The defendant, Michael Duhon, wouldn’t stop. He was being sentenced in Judge Marilyn Castle’s courtroom for the theft of more than $25,000 and money laundering, and he wouldn’t stop.
Duhon repeatedly interrupted the hearing, and Castle ordered a bailiff to tape Duhon’s mouth shut, according to court minutes.
Clearly, Duhon’s lawyer, Aaron Adams, had no control over his client. Whether the best course of action was to tape his mouth shut or employ other options is subject to debate. In some courts, shock belts are used to inflict pain on a misbehaving defendant.
In others, the defendant would have been removed from the courtroom, thus denying him the opportunity to be present for a critical phase of the proceedings. Some courts have the capacity to let a troublesome defendant watch from another room on video. Others do not. When a defendant keeps interrupting proceedings, there is no good answer.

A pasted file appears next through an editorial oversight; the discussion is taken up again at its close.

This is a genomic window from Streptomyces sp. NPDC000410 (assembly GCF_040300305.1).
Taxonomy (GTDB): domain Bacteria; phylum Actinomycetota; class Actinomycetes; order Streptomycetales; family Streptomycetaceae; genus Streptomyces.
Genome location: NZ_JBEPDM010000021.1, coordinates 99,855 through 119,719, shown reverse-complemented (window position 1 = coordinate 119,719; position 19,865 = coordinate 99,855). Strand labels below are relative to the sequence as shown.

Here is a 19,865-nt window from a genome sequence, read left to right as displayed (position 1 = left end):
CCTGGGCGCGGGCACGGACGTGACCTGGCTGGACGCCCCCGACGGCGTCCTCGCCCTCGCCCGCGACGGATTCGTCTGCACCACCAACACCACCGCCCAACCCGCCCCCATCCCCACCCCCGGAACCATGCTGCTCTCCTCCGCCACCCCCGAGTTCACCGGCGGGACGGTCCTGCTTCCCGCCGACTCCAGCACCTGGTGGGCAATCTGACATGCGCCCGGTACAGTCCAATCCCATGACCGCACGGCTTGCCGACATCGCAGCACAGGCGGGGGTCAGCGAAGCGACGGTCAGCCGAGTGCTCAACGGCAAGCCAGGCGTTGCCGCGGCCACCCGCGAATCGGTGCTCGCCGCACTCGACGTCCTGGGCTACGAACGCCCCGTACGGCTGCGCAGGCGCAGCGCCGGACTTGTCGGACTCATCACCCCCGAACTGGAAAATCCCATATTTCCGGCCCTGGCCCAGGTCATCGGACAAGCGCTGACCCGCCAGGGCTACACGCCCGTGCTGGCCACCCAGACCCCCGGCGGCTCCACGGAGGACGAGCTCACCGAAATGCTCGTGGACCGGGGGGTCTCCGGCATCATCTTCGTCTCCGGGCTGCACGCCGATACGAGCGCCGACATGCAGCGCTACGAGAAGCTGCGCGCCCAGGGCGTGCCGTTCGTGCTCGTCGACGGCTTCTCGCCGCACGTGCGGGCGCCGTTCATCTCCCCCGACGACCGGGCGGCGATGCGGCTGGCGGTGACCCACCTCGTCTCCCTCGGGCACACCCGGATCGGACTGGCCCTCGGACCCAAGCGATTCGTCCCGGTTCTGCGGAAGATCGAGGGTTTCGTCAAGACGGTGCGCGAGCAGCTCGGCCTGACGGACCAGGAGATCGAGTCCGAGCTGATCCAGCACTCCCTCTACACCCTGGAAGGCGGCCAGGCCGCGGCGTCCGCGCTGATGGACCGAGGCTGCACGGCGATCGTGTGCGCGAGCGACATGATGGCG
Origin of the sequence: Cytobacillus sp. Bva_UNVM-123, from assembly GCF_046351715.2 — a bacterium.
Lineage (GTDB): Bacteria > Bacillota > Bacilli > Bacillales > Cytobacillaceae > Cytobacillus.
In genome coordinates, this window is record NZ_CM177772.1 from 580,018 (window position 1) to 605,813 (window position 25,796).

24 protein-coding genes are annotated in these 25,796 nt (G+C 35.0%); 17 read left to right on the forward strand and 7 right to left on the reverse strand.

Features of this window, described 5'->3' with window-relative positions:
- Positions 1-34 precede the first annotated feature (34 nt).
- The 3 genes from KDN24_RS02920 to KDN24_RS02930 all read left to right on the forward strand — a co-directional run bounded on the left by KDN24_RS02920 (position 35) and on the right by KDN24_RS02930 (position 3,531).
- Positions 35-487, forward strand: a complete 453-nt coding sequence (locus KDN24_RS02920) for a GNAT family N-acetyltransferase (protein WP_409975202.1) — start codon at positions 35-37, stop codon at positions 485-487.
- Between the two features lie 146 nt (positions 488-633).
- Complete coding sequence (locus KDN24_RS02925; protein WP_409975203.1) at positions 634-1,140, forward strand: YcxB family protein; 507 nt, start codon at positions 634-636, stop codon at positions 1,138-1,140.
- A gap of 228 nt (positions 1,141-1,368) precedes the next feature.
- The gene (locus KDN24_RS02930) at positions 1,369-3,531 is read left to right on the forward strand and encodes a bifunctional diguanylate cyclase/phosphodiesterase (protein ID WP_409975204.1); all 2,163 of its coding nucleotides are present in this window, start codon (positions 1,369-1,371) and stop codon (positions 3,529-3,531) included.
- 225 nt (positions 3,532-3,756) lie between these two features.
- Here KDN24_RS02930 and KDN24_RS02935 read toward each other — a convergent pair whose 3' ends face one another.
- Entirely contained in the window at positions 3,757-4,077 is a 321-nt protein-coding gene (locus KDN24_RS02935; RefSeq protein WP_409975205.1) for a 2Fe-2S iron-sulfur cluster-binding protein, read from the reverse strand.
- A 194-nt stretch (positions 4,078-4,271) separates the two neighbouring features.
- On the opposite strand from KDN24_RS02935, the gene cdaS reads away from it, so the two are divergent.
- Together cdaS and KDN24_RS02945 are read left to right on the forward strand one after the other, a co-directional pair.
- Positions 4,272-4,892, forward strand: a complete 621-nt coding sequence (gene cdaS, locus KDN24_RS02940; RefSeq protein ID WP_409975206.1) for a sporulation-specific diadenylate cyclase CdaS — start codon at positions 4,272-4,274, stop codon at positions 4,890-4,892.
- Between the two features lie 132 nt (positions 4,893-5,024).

Had Adams been able to get his client to stop disrupting the sentence, the problem would have been resolved. Since he couldn’t, the judge did. Public defender Michael Gregory, who apparently had no connection to the case or the defendant, did not take this well.
The contempt hearing was called after Gregory filmed a bailiff putting tape on Michael C. Duhon’s mouth during his July 18 sentencing hearing. Duhon repeatedly objected during the proceedings despite requests from Castle to remain silent or speak through his attorney, Aaron Adams.
When Duhon continued to speak, Castle ordered the bailiff to tape his mouth shut. At that time, Gregory reportedly took out his phone and started filming.
While attorneys are allowed to keep their cellphones in the courtroom, recording is frowned upon. It’s against the rules, although the way the rules are phrased, it appears that it’s a rule for judges, not for lawyers.
The Louisiana Supreme Court’s rules for district courts say, “a judge should prohibit broadcasting, televising, recording, or the taking of photographs in the courtroom and areas immediately adjacent thereto, at least during sessions of court or recesses between sessions.”